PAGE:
Tag: Speeches

2 Lawyers, 1 Law – Family Law Case Update 2021

The 2 Lawyers, 1 Law – Family Law Case Update 2021 is now available for download from the Florida Bar. For anyone interested in the latest developments in Florida family law, but didn’t have a chance to view the live webinar on October 14, 2021, the Florida Bar has now made the 2 Lawyers, 1 Law – Family Law Case Update 2021 webinar available for download on its website.

Case Law Update

Now you can Join me and fellow board certified Marital & Family Law attorney, Reuben Doupé, for an interactive discussion on some of the major Florida family law decisions that have helped shape 2021.

Sponsored by the Florida Bar Family Law Section, attendees will be eligible for 2 CLE credits – 0.5 of which may be applied towards Ethics.

Topics will include the latest decisions from Florida appellate courts on parenting plans, alimony, equitable distribution, child support, relocations, modifications, enforcement, contempt, paternity, attorney’s fees, and more.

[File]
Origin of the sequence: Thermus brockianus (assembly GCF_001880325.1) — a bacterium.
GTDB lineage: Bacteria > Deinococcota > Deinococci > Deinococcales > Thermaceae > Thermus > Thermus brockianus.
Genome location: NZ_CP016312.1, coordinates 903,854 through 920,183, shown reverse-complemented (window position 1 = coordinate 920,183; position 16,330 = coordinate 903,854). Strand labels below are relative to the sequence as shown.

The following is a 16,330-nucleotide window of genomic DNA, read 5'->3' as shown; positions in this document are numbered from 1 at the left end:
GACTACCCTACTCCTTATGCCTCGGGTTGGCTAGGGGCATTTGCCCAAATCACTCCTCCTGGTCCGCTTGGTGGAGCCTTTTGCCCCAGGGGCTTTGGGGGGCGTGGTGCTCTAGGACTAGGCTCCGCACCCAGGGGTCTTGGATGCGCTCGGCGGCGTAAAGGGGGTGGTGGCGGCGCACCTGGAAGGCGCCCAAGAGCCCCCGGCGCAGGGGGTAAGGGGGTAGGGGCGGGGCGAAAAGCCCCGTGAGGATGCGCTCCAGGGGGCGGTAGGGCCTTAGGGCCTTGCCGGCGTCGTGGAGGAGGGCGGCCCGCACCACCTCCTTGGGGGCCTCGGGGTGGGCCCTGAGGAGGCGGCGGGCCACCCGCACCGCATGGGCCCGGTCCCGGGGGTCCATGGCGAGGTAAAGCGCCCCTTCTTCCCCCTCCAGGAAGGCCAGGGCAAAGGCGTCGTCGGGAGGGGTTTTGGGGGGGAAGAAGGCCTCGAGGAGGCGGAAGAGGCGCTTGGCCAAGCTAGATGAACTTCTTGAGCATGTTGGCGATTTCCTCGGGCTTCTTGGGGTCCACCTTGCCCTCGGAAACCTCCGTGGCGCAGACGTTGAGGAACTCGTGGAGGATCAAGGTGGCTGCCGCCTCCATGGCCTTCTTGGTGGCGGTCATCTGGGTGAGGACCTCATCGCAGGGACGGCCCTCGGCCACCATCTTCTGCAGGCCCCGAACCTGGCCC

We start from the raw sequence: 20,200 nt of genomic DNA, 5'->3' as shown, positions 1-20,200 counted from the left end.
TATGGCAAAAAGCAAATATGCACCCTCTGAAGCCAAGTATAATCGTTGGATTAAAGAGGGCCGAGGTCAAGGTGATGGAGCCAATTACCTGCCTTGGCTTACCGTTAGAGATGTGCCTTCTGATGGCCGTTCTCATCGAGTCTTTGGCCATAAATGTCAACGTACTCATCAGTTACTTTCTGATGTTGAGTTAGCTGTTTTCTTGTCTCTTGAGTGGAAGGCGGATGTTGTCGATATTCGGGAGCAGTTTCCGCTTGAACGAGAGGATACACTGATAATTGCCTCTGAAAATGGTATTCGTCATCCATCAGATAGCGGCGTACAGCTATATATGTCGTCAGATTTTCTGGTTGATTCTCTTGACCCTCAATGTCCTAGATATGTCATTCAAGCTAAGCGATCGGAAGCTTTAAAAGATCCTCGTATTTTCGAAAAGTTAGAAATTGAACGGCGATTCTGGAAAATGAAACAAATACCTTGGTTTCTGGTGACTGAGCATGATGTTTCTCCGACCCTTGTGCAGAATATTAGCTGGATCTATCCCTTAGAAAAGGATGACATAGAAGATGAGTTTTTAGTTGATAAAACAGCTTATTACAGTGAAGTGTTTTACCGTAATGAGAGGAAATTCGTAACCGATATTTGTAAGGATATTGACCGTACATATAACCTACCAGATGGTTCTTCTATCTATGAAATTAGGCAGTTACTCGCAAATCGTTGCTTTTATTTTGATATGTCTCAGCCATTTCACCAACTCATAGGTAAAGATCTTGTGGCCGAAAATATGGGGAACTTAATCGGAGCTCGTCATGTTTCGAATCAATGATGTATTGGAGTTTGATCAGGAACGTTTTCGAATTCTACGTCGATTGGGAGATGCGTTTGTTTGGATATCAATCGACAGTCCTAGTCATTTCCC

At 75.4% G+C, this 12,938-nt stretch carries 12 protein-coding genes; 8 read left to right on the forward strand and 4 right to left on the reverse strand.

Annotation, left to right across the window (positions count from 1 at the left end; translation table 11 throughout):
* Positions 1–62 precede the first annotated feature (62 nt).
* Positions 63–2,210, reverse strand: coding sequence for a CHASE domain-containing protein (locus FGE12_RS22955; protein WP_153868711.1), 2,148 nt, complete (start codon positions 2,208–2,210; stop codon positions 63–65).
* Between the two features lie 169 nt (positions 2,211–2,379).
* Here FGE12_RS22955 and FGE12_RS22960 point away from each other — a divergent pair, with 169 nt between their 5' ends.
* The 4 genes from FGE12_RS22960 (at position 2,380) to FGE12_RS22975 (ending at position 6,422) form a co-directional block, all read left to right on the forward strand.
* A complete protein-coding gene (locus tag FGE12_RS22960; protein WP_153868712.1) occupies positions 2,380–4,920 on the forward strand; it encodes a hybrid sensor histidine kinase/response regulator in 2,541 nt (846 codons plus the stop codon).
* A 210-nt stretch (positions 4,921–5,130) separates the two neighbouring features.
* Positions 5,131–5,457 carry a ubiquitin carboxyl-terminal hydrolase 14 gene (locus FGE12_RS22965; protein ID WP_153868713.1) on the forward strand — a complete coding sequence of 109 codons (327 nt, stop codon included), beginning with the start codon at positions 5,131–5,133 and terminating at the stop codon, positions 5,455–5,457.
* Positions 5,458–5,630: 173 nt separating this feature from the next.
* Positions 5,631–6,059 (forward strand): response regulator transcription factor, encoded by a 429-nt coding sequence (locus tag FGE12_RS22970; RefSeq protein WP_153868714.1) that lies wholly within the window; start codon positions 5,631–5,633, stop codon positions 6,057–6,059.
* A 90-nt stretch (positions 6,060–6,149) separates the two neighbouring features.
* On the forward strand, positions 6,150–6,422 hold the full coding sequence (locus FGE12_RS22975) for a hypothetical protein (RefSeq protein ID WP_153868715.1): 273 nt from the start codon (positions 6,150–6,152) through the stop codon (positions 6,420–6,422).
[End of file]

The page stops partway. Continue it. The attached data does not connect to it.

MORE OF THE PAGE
Further information is available here.

Daubert Webinar Available for Download

For anyone who is interested in downloading my Florida Bar Family Law Section sponsored presentation on “The Return of Daubert” from this past Halloween, and could not get the materials, you can download it from the Florida Bar website here – and get CLE. Florida’s changing expert witness rules impact everyone who practices in divorce and family law. The Webinar will explain why the new old law is here to stay.

Divorce Expert

The Frye Pan

People rely on all sorts of expert witnesses in divorce and family law cases, maybe more than most areas of law. Routinely, people will come to trial with accountants, psychologists, and other experts in tow.

Since 1923 courts have relied on the Frye Rule, which states that expert opinion based on a scientific technique is only admissible where the technique is generally accepted as reliable in the scientific community.

In 1993, the U.S. Supreme Court adopted a new standard which requires trial judges to screen expert testimony for relevance and reliability. The “Daubert test” developed in three product liabilities cases. The plaintiffs tried to introduce expert testimony to prove products caused their damages. The U.S. Supreme Court ultimately tightened the rules for admitting expert testimony.